The Apache web server is protected by a BSD-style license that permits commercial reuse of the software without sharing the source code. It is a separate program, however, and many Linux users run the software on Linux boxes. Of course, this devotion to business and relatively quiet disposition isn't always true. Theo de Raadt, the leader of the OpenBSD faction, is fond of making bold proclamations. In his interview with me, he dismissed the Free Software Foundation as terribly misnamed because you weren't truly free to do whatever you wanted with the software.


In fact, it's easy to take these stereotypes too far. Yes, GPL folks can be aggressive, outspoken, quick-thinking, driven, and tempestuous. Sure, BSD folks are organized, thorough, mainstream, dedicated, and precise. But there are always exceptions to these rules, and the people in each camp will be quick to spot them.


Someone might point out that Alan Cox, one of the steadfast keepers of the GPL-protected Linux kernels, is not particularly flashy nor given to writing long manifestos on the Net. Others might say that Brian Behlendorf has been a great defender of the Apache project. He certainly hasn't avoided defending the BSD license, although not in the way that Stallman might have liked. He was, after all, one of the members of the Apache team who helped convince IBM that they could use the Apache web server without danger.
After BSD versus GPL, the next greatest fault line is the choice of editor. Some use the relatively simple vi, which came out of Berkeley and the early versions of BSD. Others cleave to Stallman's Emacs, which is far more baroque and extreme. The vi camp loves the simplicity. The Emacs fans brag about how they've programmed their version of Emacs to break into the White House, snag secret pictures of people in compromising positions, route them through an anonymous remailer, and negotiate for a big tax refund all with one complicated control-meta-trans keystroke.


While this war is well known, it has little practical significance. People can choose for themselves, and their choices have no effect on others. GPL or BSD can affect millions; vi versus Emacs makes no big difference. It's just one of the endless gag controversies in the universe. If Entertainment Tonight were covering the free software world, they would spend hours cataloging which stars used vi and which used Emacs. Did Shirley MacLaine use vi or Emacs or even wordstar in a previous life?


Some of the other fault lines aren't so crisp, but end up being very important. The amount of order or lack of order is an important point of distinction for many free source people, and there is a wide spectrum of choices available. While the fact that all of the source code is freely redistributable makes the realm crazy, many groups try to control it with varying amounts of order. Some groups are fanatically organized. Others are more anarchic. Each has a particular temperament.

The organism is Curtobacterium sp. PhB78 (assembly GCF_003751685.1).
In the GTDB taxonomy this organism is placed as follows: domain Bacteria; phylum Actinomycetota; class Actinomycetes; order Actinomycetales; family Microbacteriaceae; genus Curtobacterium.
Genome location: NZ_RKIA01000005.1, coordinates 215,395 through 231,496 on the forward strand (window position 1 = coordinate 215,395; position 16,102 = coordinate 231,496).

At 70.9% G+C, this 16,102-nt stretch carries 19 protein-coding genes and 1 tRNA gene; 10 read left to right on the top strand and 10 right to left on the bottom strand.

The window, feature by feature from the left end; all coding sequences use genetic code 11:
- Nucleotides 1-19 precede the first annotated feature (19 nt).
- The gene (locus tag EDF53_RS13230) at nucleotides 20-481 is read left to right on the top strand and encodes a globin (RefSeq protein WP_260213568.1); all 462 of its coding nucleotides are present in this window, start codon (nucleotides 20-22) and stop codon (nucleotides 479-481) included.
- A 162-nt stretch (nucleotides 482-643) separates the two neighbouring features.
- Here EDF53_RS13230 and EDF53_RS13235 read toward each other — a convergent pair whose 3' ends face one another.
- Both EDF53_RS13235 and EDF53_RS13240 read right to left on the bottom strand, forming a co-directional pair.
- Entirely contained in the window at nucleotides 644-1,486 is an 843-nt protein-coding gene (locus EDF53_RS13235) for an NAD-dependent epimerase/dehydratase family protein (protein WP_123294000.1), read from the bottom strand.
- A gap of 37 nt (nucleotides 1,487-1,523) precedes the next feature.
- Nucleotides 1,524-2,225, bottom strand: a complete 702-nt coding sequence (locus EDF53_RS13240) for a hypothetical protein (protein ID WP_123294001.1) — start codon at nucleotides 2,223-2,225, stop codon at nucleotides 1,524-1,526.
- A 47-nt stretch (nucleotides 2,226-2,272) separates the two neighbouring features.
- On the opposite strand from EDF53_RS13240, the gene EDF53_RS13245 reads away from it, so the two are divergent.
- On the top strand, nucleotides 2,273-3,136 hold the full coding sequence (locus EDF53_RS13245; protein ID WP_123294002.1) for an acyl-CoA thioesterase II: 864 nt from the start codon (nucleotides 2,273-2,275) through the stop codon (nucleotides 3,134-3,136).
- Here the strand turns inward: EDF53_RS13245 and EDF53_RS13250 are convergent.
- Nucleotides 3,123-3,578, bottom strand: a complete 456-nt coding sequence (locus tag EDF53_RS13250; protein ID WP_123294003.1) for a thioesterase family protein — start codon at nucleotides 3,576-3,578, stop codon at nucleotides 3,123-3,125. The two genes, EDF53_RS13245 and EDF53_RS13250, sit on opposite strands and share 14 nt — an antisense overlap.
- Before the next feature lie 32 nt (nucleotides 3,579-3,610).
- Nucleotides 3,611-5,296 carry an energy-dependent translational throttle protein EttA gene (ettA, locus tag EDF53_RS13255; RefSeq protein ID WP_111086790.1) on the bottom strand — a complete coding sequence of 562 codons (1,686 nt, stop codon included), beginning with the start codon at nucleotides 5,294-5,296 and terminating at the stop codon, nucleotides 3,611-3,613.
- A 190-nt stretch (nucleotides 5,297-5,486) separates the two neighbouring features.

The three BSD projects are well known for keeping control of all the source code for all the software in the distribution. They're very centrally managed and brag about keeping all the source code together in one build tree. The Linux distributions, on the other hand, include software from many different sources. Some include the KDE desktop. Others choose GNOME. Many include both.


Some of the groups have carefully delineated jobs. The Debian group elects a president and puts individuals in charge of particular sections of the distribution. Or perhaps more correctly, the individuals nominate themselves for jobs they can accomplish. The group is as close to a government as exists in the open software world. Many of the Open Source Initiative guidelines on what fits the definition of "open source" evolved from the earlier rules drafted by the Debian group to help define what could and couldn't be included in an official Debian distribution. The OpenBSD group, on the other hand, opens up much of the source tree to everyone on the team. Anyone can make changes. Core areas, on the other hand, are still controlled by leaders.


Some groups have become very effective marketing forces. Red Hat is a well-run company that has marketing teams selling people on upgrading their software as well as engineering teams with a job of writing improved code to include in future versions. Red Hat packages their distribution in boxes that are sold through normal sales channels like bookstores and catalogs. They have a big presence at trade shows like LinuxExpo, in part because they help organize them.


Other groups like Slackware only recently opened up a website. OpenBSD sells copies to help pay for its Internet bills, not to expand its marketing force. Some distributions are only available online.
In many cases, there is no clear spectrum defined between order and anarchy. The groups just have their own brands of order. OpenBSD brags about stopping security leaks and going two years without a rootlevel intrusion, but some of its artwork is a bit scruffy. Red Hat, on the other hand, has been carefully working to make Linux easy for everyone to use, but they're not as focused on security details.


Of course, this amount of order is always a bit of a relative term. None of these groups have strong lines of control. All of them depend upon the contributions of people. Problems only get solved if someone cares enough to do it.


This disorder is changing a bit now that serious companies like Red Hat and VA Linux are entering the arena. These companies pay fulltime programmers to ensure that their products are bug free and easy to use. If their management does a good job, the open source software world may grow more ordered and actually anticipate more problems instead of waiting for the right person to come along with the time and the inclination to solve them.


These are just a few of the major fault lines. Practically every project comes with major technical distinctions that split the community. Is Java a good language or another attempt at corporate control? How should the basic Apache web server handle credit cards? What is the best way to handle 64-bit processors? There are thousands of differences, hundreds of fault lines, scores of architectural arguments, and dozens of licenses. But at least all of the individuals agree upon one thing: reading the source code is essential.